This guide begins with my perspective on voting rights activism (even for people who don’t call themselves activists). Following this is an overview of ways to take action. The last section is an up-to-date description of current actions you can take. Things change quickly, as legislative bodies go in and out of session, and as redistricting and elections take front seat later this year. I plan to provide updates in the coming months.
If you’d like to learn together and take action together with others on voting rights, join your local chapter’s Voting Rights workgroups. The names and contact information of CJJ's Voting Rights Team Leaders for each chapter are listed here (scroll down to the bottom of the page!).Read more
-By Cole Parke, CJJ Statewide Organizer
Earlier today, I got my first real-deal haircut in over a year, and I feel GREAT! It was such a relief, not only to put my head into the hands of a trusted (and masked) professional, but also to be in a queer-affirming space — in addition to asking how I wanted my hair styled, my hairstylist asked me what pronouns I use, and was kind, respectful, and affirming throughout our interaction.
As a queer and trans person, I don't take this kind of experience for granted, especially in parts of the country where LGBTQ people aren't protected from discrimination.Read more
-By Frank Goldsmith, CJJ-West Steering Committee & Statewide Board Member
Barukh atah hashem eloheinu melekh ha-olam, matir asurim.
Praised are you, Lord our God, sovereign of time and space, who releases the imprisoned.
Fairness, mercy, and compassion are at the heart of Judaism’s approach to criminal punishment. Thus we begin the traditional morning service with the birkhot ha-shachar, the morning blessings, which include praise of God for releasing those bound or imprisoned.
The birkat ha-gomel, thanking God for saving us from danger, is recited not only when we have recovered from serious illness or returned from a long journey, but also on the occasion of being released from prison (B’rakhot 54b). (It is not because the imprisonment might not have been deserved; Orthodox siddurim translations candidly thank God “who bestows goodness upon the guilty.”)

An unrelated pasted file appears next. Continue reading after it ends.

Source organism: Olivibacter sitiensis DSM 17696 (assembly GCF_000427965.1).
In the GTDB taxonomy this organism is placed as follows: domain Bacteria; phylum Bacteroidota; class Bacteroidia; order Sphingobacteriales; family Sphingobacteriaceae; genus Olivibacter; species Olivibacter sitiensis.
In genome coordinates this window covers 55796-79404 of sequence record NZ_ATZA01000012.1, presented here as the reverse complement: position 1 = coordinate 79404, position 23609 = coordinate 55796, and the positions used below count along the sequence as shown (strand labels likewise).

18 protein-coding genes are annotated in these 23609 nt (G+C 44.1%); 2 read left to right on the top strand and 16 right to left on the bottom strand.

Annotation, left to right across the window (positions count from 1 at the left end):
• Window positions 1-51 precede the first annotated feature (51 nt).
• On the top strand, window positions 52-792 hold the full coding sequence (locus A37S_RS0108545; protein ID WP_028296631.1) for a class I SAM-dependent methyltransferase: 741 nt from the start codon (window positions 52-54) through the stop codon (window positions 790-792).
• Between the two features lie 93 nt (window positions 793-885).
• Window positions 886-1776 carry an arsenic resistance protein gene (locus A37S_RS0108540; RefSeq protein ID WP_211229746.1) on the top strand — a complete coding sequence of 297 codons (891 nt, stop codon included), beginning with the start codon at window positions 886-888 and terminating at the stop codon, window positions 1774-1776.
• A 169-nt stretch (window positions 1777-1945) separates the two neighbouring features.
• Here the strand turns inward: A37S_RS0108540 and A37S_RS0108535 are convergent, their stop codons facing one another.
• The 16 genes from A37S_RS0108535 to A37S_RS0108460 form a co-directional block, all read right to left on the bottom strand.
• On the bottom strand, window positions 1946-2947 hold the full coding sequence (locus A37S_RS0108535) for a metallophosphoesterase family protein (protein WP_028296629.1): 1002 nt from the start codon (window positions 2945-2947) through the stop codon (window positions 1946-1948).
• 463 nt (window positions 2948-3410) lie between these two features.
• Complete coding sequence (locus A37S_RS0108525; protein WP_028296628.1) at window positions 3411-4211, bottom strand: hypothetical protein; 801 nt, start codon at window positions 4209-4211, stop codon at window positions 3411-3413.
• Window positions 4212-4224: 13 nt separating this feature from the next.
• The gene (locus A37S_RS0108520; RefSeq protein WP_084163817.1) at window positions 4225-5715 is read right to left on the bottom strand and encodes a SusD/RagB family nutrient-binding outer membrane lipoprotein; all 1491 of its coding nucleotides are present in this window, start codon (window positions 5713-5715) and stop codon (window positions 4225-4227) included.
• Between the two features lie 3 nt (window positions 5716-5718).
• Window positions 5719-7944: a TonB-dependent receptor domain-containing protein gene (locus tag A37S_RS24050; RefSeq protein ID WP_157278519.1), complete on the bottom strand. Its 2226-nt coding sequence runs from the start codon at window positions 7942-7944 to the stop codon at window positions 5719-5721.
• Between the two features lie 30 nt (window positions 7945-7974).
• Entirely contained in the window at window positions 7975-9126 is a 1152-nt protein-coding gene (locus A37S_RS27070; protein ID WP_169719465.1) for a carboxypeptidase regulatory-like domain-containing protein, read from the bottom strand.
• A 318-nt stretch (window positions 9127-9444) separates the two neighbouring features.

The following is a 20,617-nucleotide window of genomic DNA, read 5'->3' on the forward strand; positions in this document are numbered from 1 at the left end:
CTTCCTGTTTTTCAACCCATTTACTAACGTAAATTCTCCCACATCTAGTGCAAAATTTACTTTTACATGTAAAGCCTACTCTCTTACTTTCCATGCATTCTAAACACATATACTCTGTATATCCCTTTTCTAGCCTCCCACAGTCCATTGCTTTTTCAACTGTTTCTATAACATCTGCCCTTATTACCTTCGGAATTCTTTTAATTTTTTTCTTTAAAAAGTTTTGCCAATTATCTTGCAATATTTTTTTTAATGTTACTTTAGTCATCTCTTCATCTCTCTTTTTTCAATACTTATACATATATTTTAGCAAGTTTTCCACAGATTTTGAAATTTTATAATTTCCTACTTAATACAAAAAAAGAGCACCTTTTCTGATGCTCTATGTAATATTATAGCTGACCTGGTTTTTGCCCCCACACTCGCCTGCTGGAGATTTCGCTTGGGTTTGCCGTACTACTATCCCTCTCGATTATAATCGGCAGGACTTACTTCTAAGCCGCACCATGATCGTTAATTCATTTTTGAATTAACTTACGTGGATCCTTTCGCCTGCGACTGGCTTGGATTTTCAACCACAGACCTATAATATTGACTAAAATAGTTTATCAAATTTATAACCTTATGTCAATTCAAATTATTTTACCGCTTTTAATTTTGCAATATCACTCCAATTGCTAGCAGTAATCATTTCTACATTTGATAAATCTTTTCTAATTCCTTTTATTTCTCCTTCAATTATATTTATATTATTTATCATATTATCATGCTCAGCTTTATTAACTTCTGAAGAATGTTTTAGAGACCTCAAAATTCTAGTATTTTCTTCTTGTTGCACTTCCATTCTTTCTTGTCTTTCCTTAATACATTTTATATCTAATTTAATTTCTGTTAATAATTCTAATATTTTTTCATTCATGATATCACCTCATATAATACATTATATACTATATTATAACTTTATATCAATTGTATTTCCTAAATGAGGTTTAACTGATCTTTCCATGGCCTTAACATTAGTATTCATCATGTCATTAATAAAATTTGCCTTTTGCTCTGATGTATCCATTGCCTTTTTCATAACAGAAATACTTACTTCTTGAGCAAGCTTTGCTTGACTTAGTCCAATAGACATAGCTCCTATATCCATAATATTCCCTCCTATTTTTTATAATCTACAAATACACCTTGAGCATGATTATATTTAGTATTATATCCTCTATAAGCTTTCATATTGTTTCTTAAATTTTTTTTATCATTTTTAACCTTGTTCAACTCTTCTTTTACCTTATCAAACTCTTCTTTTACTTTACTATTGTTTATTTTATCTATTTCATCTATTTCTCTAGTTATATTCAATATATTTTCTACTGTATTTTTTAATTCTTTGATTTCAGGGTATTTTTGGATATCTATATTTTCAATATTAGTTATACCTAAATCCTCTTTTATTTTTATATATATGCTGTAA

The Torah, while sanctioning punishment for the guilty, admonishes us to remember their humanity; excessive punishment is forbidden, “lest your brother be degraded before your eyes.” (Deut. 25:2-3.) The offender is still our sibling.Read more
The following op-ed was published in the Asheville Citizen Times on Sunday, January 17, 2021, authored by Deborah Miles of the Jewish Community Relations Council of Western NC, and David Hurand of Carolina Jews for Justice.
The Western North Carolina Jewish community had been looking forward to having a constructive dialogue with Madison Cawthorn, our newly elected congressional representative. We had asked for a meeting date and were awaiting a response. Now, however, after witnessing his role in the January 6th attack on the U.S. Capitol, we have decided that our differences are beyond the pale of conversation. We are instead calling for his immediate resignation as Representative of North Carolina’s 11th Congressional District.Read more